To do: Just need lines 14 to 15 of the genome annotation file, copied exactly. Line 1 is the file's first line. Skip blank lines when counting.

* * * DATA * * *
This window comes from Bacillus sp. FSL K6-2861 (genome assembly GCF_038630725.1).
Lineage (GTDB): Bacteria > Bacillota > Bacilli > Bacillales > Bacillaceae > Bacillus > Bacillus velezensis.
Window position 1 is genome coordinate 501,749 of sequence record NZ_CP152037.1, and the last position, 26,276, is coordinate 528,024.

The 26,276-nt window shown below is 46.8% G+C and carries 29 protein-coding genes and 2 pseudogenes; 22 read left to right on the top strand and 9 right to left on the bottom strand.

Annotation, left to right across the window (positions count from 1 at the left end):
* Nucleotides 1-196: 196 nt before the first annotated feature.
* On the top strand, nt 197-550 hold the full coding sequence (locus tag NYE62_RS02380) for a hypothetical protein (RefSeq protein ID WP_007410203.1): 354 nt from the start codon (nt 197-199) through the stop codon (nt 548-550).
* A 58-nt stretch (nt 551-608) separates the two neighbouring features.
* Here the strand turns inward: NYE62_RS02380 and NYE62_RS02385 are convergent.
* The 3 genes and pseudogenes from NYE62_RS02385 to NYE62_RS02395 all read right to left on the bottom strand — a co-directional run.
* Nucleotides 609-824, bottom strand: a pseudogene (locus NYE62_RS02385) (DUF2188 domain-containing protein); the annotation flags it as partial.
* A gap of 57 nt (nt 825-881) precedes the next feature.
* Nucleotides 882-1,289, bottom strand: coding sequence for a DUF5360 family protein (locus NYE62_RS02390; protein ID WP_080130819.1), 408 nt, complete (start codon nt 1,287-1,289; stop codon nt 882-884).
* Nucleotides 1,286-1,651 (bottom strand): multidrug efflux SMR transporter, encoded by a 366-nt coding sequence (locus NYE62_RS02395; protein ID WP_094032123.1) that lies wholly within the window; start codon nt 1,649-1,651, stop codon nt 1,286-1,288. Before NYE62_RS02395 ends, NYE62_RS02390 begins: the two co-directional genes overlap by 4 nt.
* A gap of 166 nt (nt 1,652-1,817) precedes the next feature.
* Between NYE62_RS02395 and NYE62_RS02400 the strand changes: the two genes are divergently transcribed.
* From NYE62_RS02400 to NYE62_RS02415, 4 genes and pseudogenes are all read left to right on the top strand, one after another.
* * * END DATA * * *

* Nucleotides 1,286-1,651 (bottom strand): multidrug efflux SMR transporter, encoded by a 366-nt coding sequence (locus NYE62_RS02395; protein ID WP_094032123.1) that lies wholly within the window; start codon nt 1,649-1,651, stop codon nt 1,286-1,288. Before NYE62_RS02395 ends, NYE62_RS02390 begins: the two co-directional genes overlap by 4 nt.
* A gap of 166 nt (nt 1,652-1,817) precedes the next feature.